Alan Krueck
Dr Alan Krueck (1939-2010)


Piano Suite No.1

Part of the Alan Krueck Archive                                    (Download a PDF version)

This short description was written by Dr Krueck for one of a series of four CDs issued by his AK Coburg label in 2003 and 2004. The CDs contained all seven of Raff’s Piano Suites and his arrangement for piano of J.S. Bach’s six Suites for solo Piano, all played by Alexander Zolotarev.

1. Preludio
2. Mazurka
3. Toccatina
4. Aria
5. Fuga

From the standpoint of origin, the suites for piano Opp. 69, 71 and 72 by Joachim Raff form a loosely related group both historically and stylistically and, as such, set themselves off from others in the genre. The Suite de Morceaux pour petites mains, Op. 75 stands apart from other suites by absence of historical dances and the use of titles typical of the salon.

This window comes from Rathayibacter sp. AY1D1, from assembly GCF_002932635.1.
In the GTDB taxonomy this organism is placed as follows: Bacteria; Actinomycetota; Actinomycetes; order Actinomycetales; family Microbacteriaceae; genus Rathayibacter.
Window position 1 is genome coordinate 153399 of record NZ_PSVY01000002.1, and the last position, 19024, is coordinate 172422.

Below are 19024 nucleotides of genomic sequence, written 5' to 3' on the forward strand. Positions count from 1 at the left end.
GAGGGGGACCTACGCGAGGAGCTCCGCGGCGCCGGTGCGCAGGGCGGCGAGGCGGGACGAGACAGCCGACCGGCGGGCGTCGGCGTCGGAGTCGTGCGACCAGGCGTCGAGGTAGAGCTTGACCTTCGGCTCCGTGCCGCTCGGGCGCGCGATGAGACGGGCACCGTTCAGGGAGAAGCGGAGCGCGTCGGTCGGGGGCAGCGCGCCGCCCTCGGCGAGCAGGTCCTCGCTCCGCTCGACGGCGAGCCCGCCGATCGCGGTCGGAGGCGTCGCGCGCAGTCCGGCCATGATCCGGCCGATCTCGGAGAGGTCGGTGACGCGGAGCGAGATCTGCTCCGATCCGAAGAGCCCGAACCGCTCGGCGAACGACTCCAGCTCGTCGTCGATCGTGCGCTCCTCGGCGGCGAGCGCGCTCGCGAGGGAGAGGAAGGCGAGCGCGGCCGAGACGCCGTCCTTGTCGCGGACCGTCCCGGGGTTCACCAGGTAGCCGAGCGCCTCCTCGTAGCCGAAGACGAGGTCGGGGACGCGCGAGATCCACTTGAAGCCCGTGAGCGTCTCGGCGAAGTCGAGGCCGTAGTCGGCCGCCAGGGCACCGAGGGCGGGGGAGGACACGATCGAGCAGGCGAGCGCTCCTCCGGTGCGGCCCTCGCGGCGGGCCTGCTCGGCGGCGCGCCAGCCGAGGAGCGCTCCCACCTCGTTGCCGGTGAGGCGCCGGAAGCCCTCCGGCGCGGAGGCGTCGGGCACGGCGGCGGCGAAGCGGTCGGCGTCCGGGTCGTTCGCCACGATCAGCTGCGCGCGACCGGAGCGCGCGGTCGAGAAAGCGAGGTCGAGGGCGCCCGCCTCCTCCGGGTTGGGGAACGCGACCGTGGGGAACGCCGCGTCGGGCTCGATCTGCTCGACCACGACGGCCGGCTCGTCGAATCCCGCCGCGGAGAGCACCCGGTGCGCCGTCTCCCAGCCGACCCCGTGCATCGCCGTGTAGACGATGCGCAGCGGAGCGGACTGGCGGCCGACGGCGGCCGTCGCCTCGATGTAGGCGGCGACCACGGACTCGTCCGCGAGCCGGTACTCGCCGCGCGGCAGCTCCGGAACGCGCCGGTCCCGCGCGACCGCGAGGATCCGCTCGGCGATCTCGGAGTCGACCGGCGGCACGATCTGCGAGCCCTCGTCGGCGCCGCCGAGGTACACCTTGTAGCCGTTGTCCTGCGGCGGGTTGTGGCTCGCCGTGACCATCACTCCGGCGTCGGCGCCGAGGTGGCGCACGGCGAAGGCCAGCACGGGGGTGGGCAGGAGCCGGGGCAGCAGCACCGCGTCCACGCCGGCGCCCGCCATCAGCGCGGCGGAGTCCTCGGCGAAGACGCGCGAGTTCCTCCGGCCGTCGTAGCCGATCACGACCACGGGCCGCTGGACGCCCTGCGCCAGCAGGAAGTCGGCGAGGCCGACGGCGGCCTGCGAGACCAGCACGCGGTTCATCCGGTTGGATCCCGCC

The Suite, Op. 69 did not find any particular public response, although it probably deserves to be acknowledged as the most appealing in its group. Raff convincingly combines traditional and more contemporary dance types without taking refuge in 18th century mannerisms. The ear is immediately captivated by the opening Preludio. To be sure, the melodic configurations have Mendelssohn's Lieder ohne Worte [Songs without Words] as their reference point, but the distance is as comparable for Mendelssohn and Raff as that exhibited by Schumann's Chopin portraiture in Carnaval. Indeed, Raff’s strongly expressive use of the seventh exudes a bit of Schumann's poetry. The same is true of the transition to the Mazurka, the most contemporary of the dances in the suite. Raff succumbs here, though superficially and in only a few measures, to a Mazurka accentuation drawn from Chopin. Every now and then he lets his motifs wander, even touching the realm of D-flat major, a key which becomes increasingly important in the course of the piece. Above all, he returns to A minor for the beginning of the Toccatina, which again relies heavily on Mendelssohn patterns. This home tonality of the suite and that of D-flat major share a relationship based on whole tone thirds, though they have little in common regarding their leading tones. For this reason Raff places a modulation from A minor at the beginning of the Aria to the targeted tonality of D-flat major before elaborating what is emphatic song. Interestingly enough the prepared modulation is recalled later, since A minor is traversed anew just before the Aria theme returns. In the concluding Fugue proceedings are reversed. A unison succession of notes outlining the D-flat major scale and converging on the common tone C, cadences into A minor after a general pause and the Fugue takes its course.


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